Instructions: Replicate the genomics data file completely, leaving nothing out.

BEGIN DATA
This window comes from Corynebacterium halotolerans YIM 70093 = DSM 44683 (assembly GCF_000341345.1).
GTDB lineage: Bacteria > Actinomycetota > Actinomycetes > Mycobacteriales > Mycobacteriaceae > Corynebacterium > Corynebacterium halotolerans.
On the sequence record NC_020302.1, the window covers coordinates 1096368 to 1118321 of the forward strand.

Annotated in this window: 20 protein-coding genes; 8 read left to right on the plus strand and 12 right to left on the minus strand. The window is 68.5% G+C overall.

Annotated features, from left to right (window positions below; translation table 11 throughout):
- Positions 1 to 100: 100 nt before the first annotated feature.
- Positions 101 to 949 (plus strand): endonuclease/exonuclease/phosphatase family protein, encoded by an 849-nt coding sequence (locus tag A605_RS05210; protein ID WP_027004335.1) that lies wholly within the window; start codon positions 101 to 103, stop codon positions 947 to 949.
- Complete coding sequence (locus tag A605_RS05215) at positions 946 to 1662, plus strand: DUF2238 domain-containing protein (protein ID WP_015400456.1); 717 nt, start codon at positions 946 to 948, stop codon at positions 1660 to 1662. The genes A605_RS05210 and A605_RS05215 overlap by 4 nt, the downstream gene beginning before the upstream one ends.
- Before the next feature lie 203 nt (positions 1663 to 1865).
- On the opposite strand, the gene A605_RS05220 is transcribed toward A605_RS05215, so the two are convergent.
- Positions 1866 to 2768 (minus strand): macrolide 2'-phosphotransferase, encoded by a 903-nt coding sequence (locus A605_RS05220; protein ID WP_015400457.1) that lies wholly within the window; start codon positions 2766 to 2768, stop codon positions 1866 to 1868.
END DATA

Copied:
This window comes from Corynebacterium halotolerans YIM 70093 = DSM 44683 (assembly GCF_000341345.1).
GTDB lineage: Bacteria > Actinomycetota > Actinomycetes > Mycobacteriales > Mycobacteriaceae > Corynebacterium > Corynebacterium halotolerans.
On the sequence record NC_020302.1, the window covers coordinates 1096368 to 1118321 of the forward strand.

Annotated in this window: 20 protein-coding genes; 8 read left to right on the plus strand and 12 right to left on the minus strand. The window is 68.5% G+C overall.

Annotated features, from left to right (window positions below; translation table 11 throughout):
- Positions 1 to 100: 100 nt before the first annotated feature.
- Positions 101 to 949 (plus strand): endonuclease/exonuclease/phosphatase family protein, encoded by an 849-nt coding sequence (locus tag A605_RS05210; protein ID WP_027004335.1) that lies wholly within the window; start codon positions 101 to 103, stop codon positions 947 to 949.
- Complete coding sequence (locus tag A605_RS05215) at positions 946 to 1662, plus strand: DUF2238 domain-containing protein (protein ID WP_015400456.1); 717 nt, start codon at positions 946 to 948, stop codon at positions 1660 to 1662. The genes A605_RS05210 and A605_RS05215 overlap by 4 nt, the downstream gene beginning before the upstream one ends.
- Before the next feature lie 203 nt (positions 1663 to 1865).
- On the opposite strand, the gene A605_RS05220 is transcribed toward A605_RS05215, so the two are convergent.
- Positions 1866 to 2768 (minus strand): macrolide 2'-phosphotransferase, encoded by a 903-nt coding sequence (locus A605_RS05220; protein ID WP_015400457.1) that lies wholly within the window; start codon positions 2766 to 2768, stop codon positions 1866 to 1868.